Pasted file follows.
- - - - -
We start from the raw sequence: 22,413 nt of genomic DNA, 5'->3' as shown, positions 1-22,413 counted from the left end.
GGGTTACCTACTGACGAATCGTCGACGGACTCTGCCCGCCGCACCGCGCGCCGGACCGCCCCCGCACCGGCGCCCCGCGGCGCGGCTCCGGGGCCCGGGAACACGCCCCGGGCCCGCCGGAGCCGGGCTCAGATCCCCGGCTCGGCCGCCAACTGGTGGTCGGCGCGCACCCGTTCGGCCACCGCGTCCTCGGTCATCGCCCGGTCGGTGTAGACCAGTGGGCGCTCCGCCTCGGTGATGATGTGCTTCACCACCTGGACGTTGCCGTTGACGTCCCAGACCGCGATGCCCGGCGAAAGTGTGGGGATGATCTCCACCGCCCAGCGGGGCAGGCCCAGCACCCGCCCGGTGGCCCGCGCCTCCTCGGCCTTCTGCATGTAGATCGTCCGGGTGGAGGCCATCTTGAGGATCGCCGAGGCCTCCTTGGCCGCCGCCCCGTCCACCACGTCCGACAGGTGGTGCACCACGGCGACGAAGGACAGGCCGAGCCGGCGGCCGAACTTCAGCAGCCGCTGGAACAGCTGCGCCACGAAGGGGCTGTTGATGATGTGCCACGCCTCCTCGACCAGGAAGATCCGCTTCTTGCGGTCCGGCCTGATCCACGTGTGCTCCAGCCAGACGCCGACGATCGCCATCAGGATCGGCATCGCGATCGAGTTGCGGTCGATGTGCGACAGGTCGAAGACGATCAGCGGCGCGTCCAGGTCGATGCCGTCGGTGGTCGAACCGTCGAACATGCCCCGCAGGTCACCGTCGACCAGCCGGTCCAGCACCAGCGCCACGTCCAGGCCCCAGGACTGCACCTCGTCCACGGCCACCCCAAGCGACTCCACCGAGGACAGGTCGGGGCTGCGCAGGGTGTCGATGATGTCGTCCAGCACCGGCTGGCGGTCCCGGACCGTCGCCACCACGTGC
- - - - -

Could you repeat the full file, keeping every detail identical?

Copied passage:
We start from the raw sequence: 22,413 nt of genomic DNA, 5'->3' as shown, positions 1-22,413 counted from the left end.
GGGTTACCTACTGACGAATCGTCGACGGACTCTGCCCGCCGCACCGCGCGCCGGACCGCCCCCGCACCGGCGCCCCGCGGCGCGGCTCCGGGGCCCGGGAACACGCCCCGGGCCCGCCGGAGCCGGGCTCAGATCCCCGGCTCGGCCGCCAACTGGTGGTCGGCGCGCACCCGTTCGGCCACCGCGTCCTCGGTCATCGCCCGGTCGGTGTAGACCAGTGGGCGCTCCGCCTCGGTGATGATGTGCTTCACCACCTGGACGTTGCCGTTGACGTCCCAGACCGCGATGCCCGGCGAAAGTGTGGGGATGATCTCCACCGCCCAGCGGGGCAGGCCCAGCACCCGCCCGGTGGCCCGCGCCTCCTCGGCCTTCTGCATGTAGATCGTCCGGGTGGAGGCCATCTTGAGGATCGCCGAGGCCTCCTTGGCCGCCGCCCCGTCCACCACGTCCGACAGGTGGTGCACCACGGCGACGAAGGACAGGCCGAGCCGGCGGCCGAACTTCAGCAGCCGCTGGAACAGCTGCGCCACGAAGGGGCTGTTGATGATGTGCCACGCCTCCTCGACCAGGAAGATCCGCTTCTTGCGGTCCGGCCTGATCCACGTGTGCTCCAGCCAGACGCCGACGATCGCCATCAGGATCGGCATCGCGATCGAGTTGCGGTCGATGTGCGACAGGTCGAAGACGATCAGCGGCGCGTCCAGGTCGATGCCGTCGGTGGTCGAACCGTCGAACATGCCCCGCAGGTCACCGTCGACCAGCCGGTCCAGCACCAGCGCCACGTCCAGGCCCCAGGACTGCACCTCGTCCACGGCCACCCCAAGCGACTCCACCGAGGACAGGTCGGGGCTGCGCAGGGTGTCGATGATGTCGTCCAGCACCGGCTGGCGGTCCCGGACCGTCGCCACCACGTGC